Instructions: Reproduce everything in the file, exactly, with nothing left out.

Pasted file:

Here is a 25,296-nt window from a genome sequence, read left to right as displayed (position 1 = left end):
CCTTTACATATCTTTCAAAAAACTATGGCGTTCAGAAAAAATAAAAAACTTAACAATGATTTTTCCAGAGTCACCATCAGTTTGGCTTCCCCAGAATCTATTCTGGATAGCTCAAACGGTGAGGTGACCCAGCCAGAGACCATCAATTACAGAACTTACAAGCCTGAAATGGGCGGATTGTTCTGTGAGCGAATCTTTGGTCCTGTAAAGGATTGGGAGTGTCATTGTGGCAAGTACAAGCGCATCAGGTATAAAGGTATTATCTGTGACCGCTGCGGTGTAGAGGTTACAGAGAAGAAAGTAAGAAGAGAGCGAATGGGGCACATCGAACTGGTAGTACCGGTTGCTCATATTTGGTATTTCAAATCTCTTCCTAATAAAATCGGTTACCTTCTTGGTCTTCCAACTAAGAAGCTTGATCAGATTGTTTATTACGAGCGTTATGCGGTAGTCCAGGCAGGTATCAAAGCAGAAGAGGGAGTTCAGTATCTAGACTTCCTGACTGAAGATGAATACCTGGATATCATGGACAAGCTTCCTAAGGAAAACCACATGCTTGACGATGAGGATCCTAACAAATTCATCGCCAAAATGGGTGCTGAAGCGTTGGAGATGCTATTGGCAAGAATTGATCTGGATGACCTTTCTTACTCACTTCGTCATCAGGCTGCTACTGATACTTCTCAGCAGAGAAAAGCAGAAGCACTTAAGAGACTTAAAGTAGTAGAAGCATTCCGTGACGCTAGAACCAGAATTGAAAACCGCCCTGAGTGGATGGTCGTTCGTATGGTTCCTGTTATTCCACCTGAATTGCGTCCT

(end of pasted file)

Here is a 25,296-nt window from a genome sequence, read left to right as displayed (position 1 = left end):
CCTTTACATATCTTTCAAAAAACTATGGCGTTCAGAAAAAATAAAAAACTTAACAATGATTTTTCCAGAGTCACCATCAGTTTGGCTTCCCCAGAATCTATTCTGGATAGCTCAAACGGTGAGGTGACCCAGCCAGAGACCATCAATTACAGAACTTACAAGCCTGAAATGGGCGGATTGTTCTGTGAGCGAATCTTTGGTCCTGTAAAGGATTGGGAGTGTCATTGTGGCAAGTACAAGCGCATCAGGTATAAAGGTATTATCTGTGACCGCTGCGGTGTAGAGGTTACAGAGAAGAAAGTAAGAAGAGAGCGAATGGGGCACATCGAACTGGTAGTACCGGTTGCTCATATTTGGTATTTCAAATCTCTTCCTAATAAAATCGGTTACCTTCTTGGTCTTCCAACTAAGAAGCTTGATCAGATTGTTTATTACGAGCGTTATGCGGTAGTCCAGGCAGGTATCAAAGCAGAAGAGGGAGTTCAGTATCTAGACTTCCTGACTGAAGATGAATACCTGGATATCATGGACAAGCTTCCTAAGGAAAACCACATGCTTGACGATGAGGATCCTAACAAATTCATCGCCAAAATGGGTGCTGAAGCGTTGGAGATGCTATTGGCAAGAATTGATCTGGATGACCTTTCTTACTCACTTCGTCATCAGGCTGCTACTGATACTTCTCAGCAGAGAAAAGCAGAAGCACTTAAGAGACTTAAAGTAGTAGAAGCATTCCGTGACGCTAGAACCAGAATTGAAAACCGCCCTGAGTGGATGGTCGTTCGTATGGTTCCTGTTATTCCACCTGAATTGCGTCCT